When I was about 7 or 8 I would pull my fringe down over my forehead and put my head down on the carpet and then zoom around like an aeroplane with a collapsed nose wheel – because I loved the feeling of carpet rushing over my hair against my forehead. I sometimes got carpet burns on my forehead from it.
One of the things that autistic people often do is referred to as stimming. Stimming is a sensory seeking behaviour that tends to provide comfort or help with emotional regulation (these are my words based on my own understanding).
Stimming appears in the diagnostic criteria for autism in the DSM-V, but not in a way that means that a person must stim in order to be diagnosed autistic. Many autistic people would say that they don’t stim – including me, until the pennies started dropping. Stimming is listed under the heading of “Restricted and repetitive behaviours” which also includes needs for sameness, special interests, and sensory sensitivities.
The good old “traditional examples”
The DSM-5 helpfully lists examples of restricted and repetitive behaviours (RRBs) to aid clinicians in their evaluation of a person, but they are really quite restricted and stereotyped (ironic, huh?).
The good old RRB “Lining up toys” is listed in this part of the criteria – I say “good old” because it seems to be the example that people remember and then go on to use to question the diagnosis of (or withhold diagnosis from) the people who don’t do it.
To be clear, “Lining up toys” is one sign that might indicate autism, but it doesn’t guarantee it and neither is it something that all autistic people do.
It’s the objective, not the specific behaviour
Every now and then in the autistic online world someone will pose an #AskingAutistics question about stimming. I’m really glad they do, because the examples that come back are wonderfully diverse. And they all share that common objective of providing comfort, mindful centering or emotional regulation. I think I would agree with many autistic people who say that almost anything can be a “stim” if it’s done for those reasons and has some kind of repetitive edge to it.
Of course, there are those who are ready with “You’re not properly autistic” if someone says they stim by dancing or tapping their fingers on a desk or gazing into sunlight. But these people really miss the point, I think. Discounting behaviours because “everyone does that” and using it to question diagnosis is missing the point of “why”; what is the person looking for in that behaviour (consciously or not)?
By the way, telling someone they are “Not properly autistic” because they don’t do X or Y is a really shitty thing to do (unless, just maybe, you’re a kind clinician who has evaluated the person and you’re carefully and caringly explaining why the person doesn’t meet the diagnostic criteria). See Impostor Syndrome.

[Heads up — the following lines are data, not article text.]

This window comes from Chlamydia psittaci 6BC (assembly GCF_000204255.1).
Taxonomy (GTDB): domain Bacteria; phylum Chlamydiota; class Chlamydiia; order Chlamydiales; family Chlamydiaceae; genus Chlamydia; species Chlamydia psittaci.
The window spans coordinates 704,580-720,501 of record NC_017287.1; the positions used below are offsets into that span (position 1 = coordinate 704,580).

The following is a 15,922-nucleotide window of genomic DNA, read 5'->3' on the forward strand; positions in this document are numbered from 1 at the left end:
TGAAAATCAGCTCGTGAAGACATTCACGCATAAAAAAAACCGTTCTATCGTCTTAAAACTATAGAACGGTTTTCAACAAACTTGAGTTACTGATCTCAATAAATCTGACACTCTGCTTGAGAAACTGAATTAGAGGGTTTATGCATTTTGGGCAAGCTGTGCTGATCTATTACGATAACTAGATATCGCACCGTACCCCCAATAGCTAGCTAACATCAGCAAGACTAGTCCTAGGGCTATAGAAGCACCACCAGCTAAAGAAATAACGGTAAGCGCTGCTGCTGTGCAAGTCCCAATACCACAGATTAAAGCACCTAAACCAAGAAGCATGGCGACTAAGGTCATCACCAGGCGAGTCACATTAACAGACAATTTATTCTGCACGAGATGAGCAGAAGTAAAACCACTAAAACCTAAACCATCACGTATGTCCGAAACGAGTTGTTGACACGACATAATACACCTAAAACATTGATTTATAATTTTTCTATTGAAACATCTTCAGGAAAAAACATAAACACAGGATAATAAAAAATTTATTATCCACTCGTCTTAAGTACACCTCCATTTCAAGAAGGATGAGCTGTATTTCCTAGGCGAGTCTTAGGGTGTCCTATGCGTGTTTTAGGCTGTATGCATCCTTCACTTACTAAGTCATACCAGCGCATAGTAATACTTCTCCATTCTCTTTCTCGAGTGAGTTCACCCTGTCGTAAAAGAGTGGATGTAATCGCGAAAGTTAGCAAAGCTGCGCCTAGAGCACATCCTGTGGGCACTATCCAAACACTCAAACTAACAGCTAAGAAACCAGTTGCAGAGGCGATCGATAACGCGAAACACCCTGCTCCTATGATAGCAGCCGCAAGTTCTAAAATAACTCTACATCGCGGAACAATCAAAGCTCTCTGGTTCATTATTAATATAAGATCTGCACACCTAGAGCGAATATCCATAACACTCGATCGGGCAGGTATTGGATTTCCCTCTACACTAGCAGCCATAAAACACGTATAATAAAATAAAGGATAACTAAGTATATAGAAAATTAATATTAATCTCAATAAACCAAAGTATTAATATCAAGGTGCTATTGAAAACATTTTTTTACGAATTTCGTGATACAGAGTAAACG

My own stims
I haven’t done the head-on-the-carpet move for decades, but I still remember the feeling. At the same age, I had a complex tic involving grunting, sniffing, grimacing, shaking my head and blinking. I say “complex” because I had a compulsion to do all of those things in a specific order or together to play out a particular rhythm, and I would keep doing it because I never got it quite right. Unfortunately, even though I did it during a medical appointment with a doctor, nobody thought to question why I was doing it. But I still catch myself doing some parts of this routine even today.
Other things I think are very probably stims include gazing into distant flashing lights or spinning radars & losing track of time, listening to very loud music with a strong pulse and heavy bass, rubbing my feet on the edge of the bed when I’m going to sleep or waking up, twanging rulers on the edge of a desk, clicking my tongue, and a host of similar ones that have become such a part of my life that nobody notices them.
“Didn’t display any stereotyped behaviours”
My autism diagnostic report says that I didn’t stim on the day. I probably can’t argue with that, but I do wonder if the list of examples used in the DSM-V is based on decades old observations and somehow misses the whole point of what stimming is. I don’t “rock” for instance, because my proprioceptive sense gets enough stimulation and I don’t need to provide it with more. But there are loads of ways that I look for stimulation visually, aurally, orally and haptically.
I should have known when somebody said at work about 20 years ago “Why do you eat all of the pens?”. I literally did. I could have a Bic biro in my possession for no more than an hour before I had cracked the sides of it in my teeth and if I was unlucky had the ink from it all over my mouth. All of the Bic biros in my drawer were chewed in this way – and I would typically have a drawer full because I was forever needing a new one.